Academic journal article Educational Technology & Society

Technologies to Enhance and Extend Children's Understanding of Geometry: A Configurative Thematic Synthesis of the Literature

Academic journal article Educational Technology & Society

Technologies to Enhance and Extend Children's Understanding of Geometry: A Configurative Thematic Synthesis of the Literature

Article excerpt


Geometry is the study of properties, relationships, and transformations of spatial objects, within an interconnected network of concepts and representational systems. Spatial reasoning undergirds geometry, enabling students to cognitively construct and manipulate mental representations of those spatial objects (Clements & Battista, 1994). Therefore, concomitant study of geometry and spatial reasoning should take place (Battista, 2007). The study of geometry provides students with opportunities to better understand the physical environments in which they live. Unfortunately, mathematics is often taught through lecture, which affords surface understanding, merely requiring students to memorize mathematical facts. The epistemological nature of geometry is called into question, as the findings of copious studies (e.g., Ubuz & Ustun, 2004) indicate that students are not learning geometry with relational understanding of the concepts (Skemp, 1976).

For students to develop a full understanding of the geometry, they must take an active role in the learning process (Piaget & Inhelder, 1967; Vygotsky, 1978). The learner-centered philosophy, stemmed from Bruner's (1966) discovery learning and since then has included constructivist learning, constructionist learning, and socio-constructivist learning. In a dual progression, throughout the learner-centered pedagogical epoch, technology was becoming affordable and accessible for use in schools, and educators witnessed the explosive growth of technologies available for the teaching and learning of geometry (Fey et al., 1984). These technologies provided a way for students to take that active role in learning geometry.

The purpose of this study is to find out what types of digital technologies can be used to support the learning of geometry and what affordances the digital technologies can provide to geometry students. To that end, the two questions guiding this study are:

* What types of digital technologies support the learning of geometry?

* How can the use of digital technologies enhance and extend children's understanding of geometry?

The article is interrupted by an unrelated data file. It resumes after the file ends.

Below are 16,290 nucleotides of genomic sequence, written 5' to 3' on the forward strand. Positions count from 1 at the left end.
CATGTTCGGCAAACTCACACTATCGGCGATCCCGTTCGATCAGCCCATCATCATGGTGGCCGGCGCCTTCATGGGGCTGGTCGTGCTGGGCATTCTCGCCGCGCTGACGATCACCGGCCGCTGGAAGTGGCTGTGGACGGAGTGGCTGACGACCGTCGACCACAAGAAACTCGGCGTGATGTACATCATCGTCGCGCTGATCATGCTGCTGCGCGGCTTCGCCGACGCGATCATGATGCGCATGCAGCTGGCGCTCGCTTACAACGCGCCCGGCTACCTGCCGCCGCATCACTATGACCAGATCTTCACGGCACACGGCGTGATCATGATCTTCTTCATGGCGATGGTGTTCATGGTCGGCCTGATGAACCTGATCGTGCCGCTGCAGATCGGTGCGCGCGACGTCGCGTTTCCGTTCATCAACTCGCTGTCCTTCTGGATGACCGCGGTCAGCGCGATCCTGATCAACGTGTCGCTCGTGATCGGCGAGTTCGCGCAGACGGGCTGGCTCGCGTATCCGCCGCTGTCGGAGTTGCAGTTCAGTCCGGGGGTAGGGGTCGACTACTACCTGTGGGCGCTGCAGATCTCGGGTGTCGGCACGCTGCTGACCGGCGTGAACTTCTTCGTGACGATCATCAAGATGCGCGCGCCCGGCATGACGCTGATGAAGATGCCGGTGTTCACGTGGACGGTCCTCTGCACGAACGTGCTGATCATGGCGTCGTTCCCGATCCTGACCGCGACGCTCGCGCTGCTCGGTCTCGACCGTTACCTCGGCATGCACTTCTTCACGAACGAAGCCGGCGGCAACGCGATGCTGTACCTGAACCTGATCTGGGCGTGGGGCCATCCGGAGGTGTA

Literature review Configurative thematic synthesis

A systematic review is the art and science of identifying, selecting, and synthesizing studies to provide a comprehensive and trustworthy picture of the topic being studied (Oakley, 2012). There are two broad modes of synthesis: aggregation and configuration (Sandelowski, Voils, Leeman, & Crandlee, 2011). Aggregation syntheses are conducted by counting the numbers of studies and particular components of those studies. Configuration studies as those that generate new theories with the studies similar to pieces in a mosaic slotted together to form a gestalt image (Sandelowski et al., 2011). In this study, a configuration approach is used to determine what technologies are available for learning about geometry and how they support the learner.

A thematic synthesis is intertwined with a configurative approach. It is a systematic approach to bringing a variety of findings together to provide a perspective on a particular theme that emerges. Those findings can be empirical studies and theoretical papers (Thomas & Harden, 2008). This study employs the configurative, thematic synthesis approach to answer the two research questions guiding this study.

Past reviews

Laborde, Kynigos, Hollebrands, and Strasser (2006) conducted a review of teaching and learning geometry with technology over three decades. This synthesis of research was organized studies using four categories; (a) the nature of geometry mediated by technology, (b) technology and the learning of geometry, (c) the design of tasks, and (d) the use of geometry by teachers. Zbiek, Heid, Blume, and Dick (2007), published a study about technology in mathematics education. This study was not focused on geometry in particular, but specifically referenced technological tools and technology-based mathematical activities, students' behavior in the context of technology, teaching issues related to technology in mathematics education, and effects of technology on mathematics curriculum content. …

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